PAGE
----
While I bemoaned his directorial debut with the dull and laughless Wrongfully Accused, and the quality of the later Scary Movies, there was a time when Pat Proft was a name to watch in big screen comedy. Outside of his work with Zucker, Abrahams and Zucker, Proft also worked with Mel Brooks on When Things Were Rotten (a Robin Hood spoof thirty years before Men In Tights), George Lucas on the Star Wars Holiday Special, and even partnered up with Neal Israel (Surf Ninjas, Combat Academy) on a couple of projects. Bachelor Party, Real Genius, Moving Violations and what was, likely, their most regular stream of residual revenue during the 80s, Police Academy.

Throwback Review: Police Academy (1984)

In a nutshell, if you don’t have any nostalgic ties to this property, Police Academy takes the standard plot of your typical frathouse comedy and switches the setting from a campus to a police training academy: you have your group of misfits out to prove themselves (including the lover, the fat guy, the quiet girl, the hot girl and the loveable rogue), the bullies, the authority figures who don’t believe in them and the set amount of time where the characters have to achieve something. All the while, going through the usual pranks and hijinks you’d expect from such a comedy (parties, peeking in showers, romantic misadventures, bullies and a big showdown where the gang prove everyone wrong).

How they milked that premise for seven movies and two TV shows is beyond me, but we’re here to just discuss the first film. And how is it after nearly 33 years? Well, for starters, the cast all handle the material well and play up to their various archetypes. Guttenberg is capable as our goofy bad boy lead Mahoney, Michael Winslow is a hysterical scene stealer as human beatbox Jones and G.W. Bailey, Brant Von Hoffman and Scott Thomson have fun as the pompous lieutenant Harris and his subordinates, respectively. The rest of the cast, including future Seinfeld alum Bruce Mahler, all have good chemistry and create the needed likeability of these mismatched goofballs.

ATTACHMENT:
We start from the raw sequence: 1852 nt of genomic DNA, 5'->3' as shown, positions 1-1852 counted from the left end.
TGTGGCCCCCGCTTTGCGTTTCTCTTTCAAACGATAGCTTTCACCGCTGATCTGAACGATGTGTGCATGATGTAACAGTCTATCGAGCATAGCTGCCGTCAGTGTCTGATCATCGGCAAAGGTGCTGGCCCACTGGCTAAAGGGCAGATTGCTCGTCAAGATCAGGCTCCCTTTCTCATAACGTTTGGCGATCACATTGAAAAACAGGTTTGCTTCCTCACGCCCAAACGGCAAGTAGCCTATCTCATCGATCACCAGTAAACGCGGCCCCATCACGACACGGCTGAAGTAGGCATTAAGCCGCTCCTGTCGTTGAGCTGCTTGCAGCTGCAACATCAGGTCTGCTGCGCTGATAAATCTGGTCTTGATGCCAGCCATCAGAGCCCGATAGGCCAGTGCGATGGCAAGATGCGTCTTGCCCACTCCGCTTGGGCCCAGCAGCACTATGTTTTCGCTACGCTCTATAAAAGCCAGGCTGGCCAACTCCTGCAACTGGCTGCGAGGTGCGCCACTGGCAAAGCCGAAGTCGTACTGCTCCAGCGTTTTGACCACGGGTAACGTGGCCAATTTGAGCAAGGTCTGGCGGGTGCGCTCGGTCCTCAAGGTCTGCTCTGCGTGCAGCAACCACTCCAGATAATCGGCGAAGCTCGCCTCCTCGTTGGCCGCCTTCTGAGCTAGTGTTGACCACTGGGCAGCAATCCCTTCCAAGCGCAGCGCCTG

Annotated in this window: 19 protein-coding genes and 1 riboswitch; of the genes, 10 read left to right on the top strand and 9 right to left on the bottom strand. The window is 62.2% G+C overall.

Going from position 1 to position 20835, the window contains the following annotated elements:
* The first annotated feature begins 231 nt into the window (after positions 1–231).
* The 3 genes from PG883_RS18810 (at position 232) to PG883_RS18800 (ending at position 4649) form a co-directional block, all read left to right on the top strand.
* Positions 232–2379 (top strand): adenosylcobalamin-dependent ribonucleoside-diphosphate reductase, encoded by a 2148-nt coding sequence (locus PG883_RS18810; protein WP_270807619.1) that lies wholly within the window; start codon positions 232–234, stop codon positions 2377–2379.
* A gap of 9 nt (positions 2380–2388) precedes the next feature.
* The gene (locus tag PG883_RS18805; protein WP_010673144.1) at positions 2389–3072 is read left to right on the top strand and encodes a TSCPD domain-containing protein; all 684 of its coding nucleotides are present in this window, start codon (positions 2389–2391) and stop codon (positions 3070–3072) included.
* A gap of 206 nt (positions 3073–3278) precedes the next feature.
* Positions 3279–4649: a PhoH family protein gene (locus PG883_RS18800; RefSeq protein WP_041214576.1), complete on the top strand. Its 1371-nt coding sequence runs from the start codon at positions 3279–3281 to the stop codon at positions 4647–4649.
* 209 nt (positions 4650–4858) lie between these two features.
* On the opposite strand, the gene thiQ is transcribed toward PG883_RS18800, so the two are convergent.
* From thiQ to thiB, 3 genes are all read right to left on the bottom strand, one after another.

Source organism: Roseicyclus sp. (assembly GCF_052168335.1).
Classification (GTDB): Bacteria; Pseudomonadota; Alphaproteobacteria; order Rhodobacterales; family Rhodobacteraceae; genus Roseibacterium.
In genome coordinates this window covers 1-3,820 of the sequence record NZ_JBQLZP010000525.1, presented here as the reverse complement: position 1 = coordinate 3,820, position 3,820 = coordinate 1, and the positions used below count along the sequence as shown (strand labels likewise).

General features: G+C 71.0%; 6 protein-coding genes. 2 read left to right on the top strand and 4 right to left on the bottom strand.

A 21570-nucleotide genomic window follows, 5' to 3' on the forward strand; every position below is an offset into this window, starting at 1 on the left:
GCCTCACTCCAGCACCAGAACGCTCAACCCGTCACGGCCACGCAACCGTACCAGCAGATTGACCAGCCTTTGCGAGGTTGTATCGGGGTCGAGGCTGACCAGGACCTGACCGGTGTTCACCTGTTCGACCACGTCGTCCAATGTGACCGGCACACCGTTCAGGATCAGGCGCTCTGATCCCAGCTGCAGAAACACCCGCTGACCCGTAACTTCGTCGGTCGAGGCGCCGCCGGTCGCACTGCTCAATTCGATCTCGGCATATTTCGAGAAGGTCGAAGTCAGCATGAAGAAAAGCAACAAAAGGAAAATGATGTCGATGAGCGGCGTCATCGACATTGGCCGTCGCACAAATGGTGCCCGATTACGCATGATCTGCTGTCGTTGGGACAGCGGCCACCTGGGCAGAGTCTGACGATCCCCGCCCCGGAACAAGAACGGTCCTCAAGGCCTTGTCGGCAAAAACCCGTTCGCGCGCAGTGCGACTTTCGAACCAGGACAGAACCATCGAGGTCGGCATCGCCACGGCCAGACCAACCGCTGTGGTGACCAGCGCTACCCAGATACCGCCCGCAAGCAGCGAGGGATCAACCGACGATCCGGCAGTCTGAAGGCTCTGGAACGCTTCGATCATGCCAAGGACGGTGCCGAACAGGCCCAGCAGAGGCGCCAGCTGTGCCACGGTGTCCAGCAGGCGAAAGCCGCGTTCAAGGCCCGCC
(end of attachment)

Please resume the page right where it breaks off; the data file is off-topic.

Throwback Review: Police Academy (1984)

Hugh Wilson’s direction is very basic and lacks much in the way of visual creativity or flair (unlike Proft’s more famous collaborators, Wilson doesn’t try to recreate or parody the aesthetics of more famous crime films of the time), but good pacing and editing more than make up for it, ensuring no gag or line overstays its welcome. Robert Folk’s score is cheery and upbeat, including the iconic title theme, and perfectly underscores the absurdity on film.

Indeed, the humour is pretty much what you’d expect from a Proft-Israel project: plenty of slapstick and innuendos that isn’t necessarily smart, but not exactly stupid either. Like some of ZAZ or Brooks’ material, the gags are just inventive enough to get a chuckle (Winslow’s various acts of mimicry, the ways the cadets mess up various training exercises), but straight forward enough to not fly over your head (such as a blowjob bit during an important police presentation by the Commandant).

Throwback Review: Police Academy (1984)

It’s as lowbrow as you can go without resorting to toilet humour, but that’s not automatically a bad thing. Police Academy knows full well what it is: a big, round crowd pleaser about training in a dedicated field that anyone can relate to and laugh at because they recognise those scenarios and people. It doesn’t bog itself down with a tedious sermon about police institutions, and just wants to squeeze out some laughs from funny scenarios. If there are issues, it’s simply the common afflictions of comedies of this era: the plot is sometimes a little thin on logic, sacrificing character development for more jokes, and there’s a dated running gag involving a gay leather bar.

However, if that sounds like your kind of film, then the first Police Academy will fit the bill nicely. Not among my favourite of Proft’s works, but a solid enough 80s comedy with a consistent laugh rate that may show its age in some spots, but still delivers the goods after all these years and the dead weight of its subsequent franchise.